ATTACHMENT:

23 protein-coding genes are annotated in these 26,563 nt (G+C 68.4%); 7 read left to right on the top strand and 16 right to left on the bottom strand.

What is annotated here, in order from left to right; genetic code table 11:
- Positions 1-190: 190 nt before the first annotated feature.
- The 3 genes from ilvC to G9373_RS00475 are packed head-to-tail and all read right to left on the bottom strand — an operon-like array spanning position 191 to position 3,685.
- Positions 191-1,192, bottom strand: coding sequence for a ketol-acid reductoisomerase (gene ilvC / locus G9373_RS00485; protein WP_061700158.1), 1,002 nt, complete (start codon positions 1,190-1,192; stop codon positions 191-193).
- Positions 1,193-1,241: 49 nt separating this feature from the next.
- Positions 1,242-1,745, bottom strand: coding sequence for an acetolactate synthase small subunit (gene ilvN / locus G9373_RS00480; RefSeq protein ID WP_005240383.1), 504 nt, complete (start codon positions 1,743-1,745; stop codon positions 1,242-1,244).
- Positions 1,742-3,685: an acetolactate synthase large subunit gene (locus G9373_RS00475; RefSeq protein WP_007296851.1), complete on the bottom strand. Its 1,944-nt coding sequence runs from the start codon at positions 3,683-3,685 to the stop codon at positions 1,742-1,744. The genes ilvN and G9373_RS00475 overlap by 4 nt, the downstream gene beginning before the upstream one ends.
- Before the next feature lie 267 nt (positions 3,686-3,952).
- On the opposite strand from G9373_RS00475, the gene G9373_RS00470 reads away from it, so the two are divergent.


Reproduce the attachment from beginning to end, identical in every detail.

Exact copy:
23 protein-coding genes are annotated in these 26,563 nt (G+C 68.4%); 7 read left to right on the top strand and 16 right to left on the bottom strand.

What is annotated here, in order from left to right; genetic code table 11:
- Positions 1-190: 190 nt before the first annotated feature.
- The 3 genes from ilvC to G9373_RS00475 are packed head-to-tail and all read right to left on the bottom strand — an operon-like array spanning position 191 to position 3,685.
- Positions 191-1,192, bottom strand: coding sequence for a ketol-acid reductoisomerase (gene ilvC / locus G9373_RS00485; protein WP_061700158.1), 1,002 nt, complete (start codon positions 1,190-1,192; stop codon positions 191-193).
- Positions 1,193-1,241: 49 nt separating this feature from the next.
- Positions 1,242-1,745, bottom strand: coding sequence for an acetolactate synthase small subunit (gene ilvN / locus G9373_RS00480; RefSeq protein ID WP_005240383.1), 504 nt, complete (start codon positions 1,743-1,745; stop codon positions 1,242-1,244).
- Positions 1,742-3,685: an acetolactate synthase large subunit gene (locus G9373_RS00475; RefSeq protein WP_007296851.1), complete on the bottom strand. Its 1,944-nt coding sequence runs from the start codon at positions 3,683-3,685 to the stop codon at positions 1,742-1,744. The genes ilvN and G9373_RS00475 overlap by 4 nt, the downstream gene beginning before the upstream one ends.
- Before the next feature lie 267 nt (positions 3,686-3,952).
- On the opposite strand from G9373_RS00475, the gene G9373_RS00470 reads away from it, so the two are divergent.